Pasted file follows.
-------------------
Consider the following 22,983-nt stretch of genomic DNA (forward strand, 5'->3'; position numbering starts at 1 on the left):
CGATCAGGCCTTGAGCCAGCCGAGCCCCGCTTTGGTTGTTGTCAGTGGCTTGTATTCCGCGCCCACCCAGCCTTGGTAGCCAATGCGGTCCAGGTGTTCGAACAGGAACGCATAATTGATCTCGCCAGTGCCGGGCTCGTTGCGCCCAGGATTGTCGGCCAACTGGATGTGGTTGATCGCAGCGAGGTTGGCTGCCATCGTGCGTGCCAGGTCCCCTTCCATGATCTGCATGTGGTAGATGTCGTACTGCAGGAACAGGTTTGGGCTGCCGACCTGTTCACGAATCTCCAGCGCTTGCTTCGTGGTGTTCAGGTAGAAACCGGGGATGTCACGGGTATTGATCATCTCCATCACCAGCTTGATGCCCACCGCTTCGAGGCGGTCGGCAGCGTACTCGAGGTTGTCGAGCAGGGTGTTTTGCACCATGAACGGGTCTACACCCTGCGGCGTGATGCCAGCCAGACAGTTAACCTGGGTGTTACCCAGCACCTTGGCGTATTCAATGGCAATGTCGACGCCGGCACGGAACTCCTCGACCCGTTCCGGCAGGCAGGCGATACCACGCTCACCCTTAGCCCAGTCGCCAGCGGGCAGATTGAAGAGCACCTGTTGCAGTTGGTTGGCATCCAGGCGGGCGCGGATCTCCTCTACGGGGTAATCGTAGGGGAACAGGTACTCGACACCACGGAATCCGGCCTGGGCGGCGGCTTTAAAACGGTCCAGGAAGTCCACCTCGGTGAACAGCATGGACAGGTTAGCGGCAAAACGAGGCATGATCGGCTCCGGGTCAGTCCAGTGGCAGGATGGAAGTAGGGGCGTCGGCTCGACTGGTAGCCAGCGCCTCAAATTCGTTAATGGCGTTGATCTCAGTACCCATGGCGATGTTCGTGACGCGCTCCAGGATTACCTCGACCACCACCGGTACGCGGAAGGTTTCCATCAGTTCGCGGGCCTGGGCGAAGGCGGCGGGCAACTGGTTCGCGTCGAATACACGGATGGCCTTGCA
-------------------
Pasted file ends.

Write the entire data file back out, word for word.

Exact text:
Consider the following 22,983-nt stretch of genomic DNA (forward strand, 5'->3'; position numbering starts at 1 on the left):
CGATCAGGCCTTGAGCCAGCCGAGCCCCGCTTTGGTTGTTGTCAGTGGCTTGTATTCCGCGCCCACCCAGCCTTGGTAGCCAATGCGGTCCAGGTGTTCGAACAGGAACGCATAATTGATCTCGCCAGTGCCGGGCTCGTTGCGCCCAGGATTGTCGGCCAACTGGATGTGGTTGATCGCAGCGAGGTTGGCTGCCATCGTGCGTGCCAGGTCCCCTTCCATGATCTGCATGTGGTAGATGTCGTACTGCAGGAACAGGTTTGGGCTGCCGACCTGTTCACGAATCTCCAGCGCTTGCTTCGTGGTGTTCAGGTAGAAACCGGGGATGTCACGGGTATTGATCATCTCCATCACCAGCTTGATGCCCACCGCTTCGAGGCGGTCGGCAGCGTACTCGAGGTTGTCGAGCAGGGTGTTTTGCACCATGAACGGGTCTACACCCTGCGGCGTGATGCCAGCCAGACAGTTAACCTGGGTGTTACCCAGCACCTTGGCGTATTCAATGGCAATGTCGACGCCGGCACGGAACTCCTCGACCCGTTCCGGCAGGCAGGCGATACCACGCTCACCCTTAGCCCAGTCGCCAGCGGGCAGATTGAAGAGCACCTGTTGCAGTTGGTTGGCATCCAGGCGGGCGCGGATCTCCTCTACGGGGTAATCGTAGGGGAACAGGTACTCGACACCACGGAATCCGGCCTGGGCGGCGGCTTTAAAACGGTCCAGGAAGTCCACCTCGGTGAACAGCATGGACAGGTTAGCGGCAAAACGAGGCATGATCGGCTCCGGGTCAGTCCAGTGGCAGGATGGAAGTAGGGGCGTCGGCTCGACTGGTAGCCAGCGCCTCAAATTCGTTAATGGCGTTGATCTCAGTACCCATGGCGATGTTCGTGACGCGCTCCAGGATTACCTCGACCACCACCGGTACGCGGAAGGTTTCCATCAGTTCGCGGGCCTGGGCGAAGGCGGCGGGCAACTGGTTCGCGTCGAATACACGGATGGCCTTGCA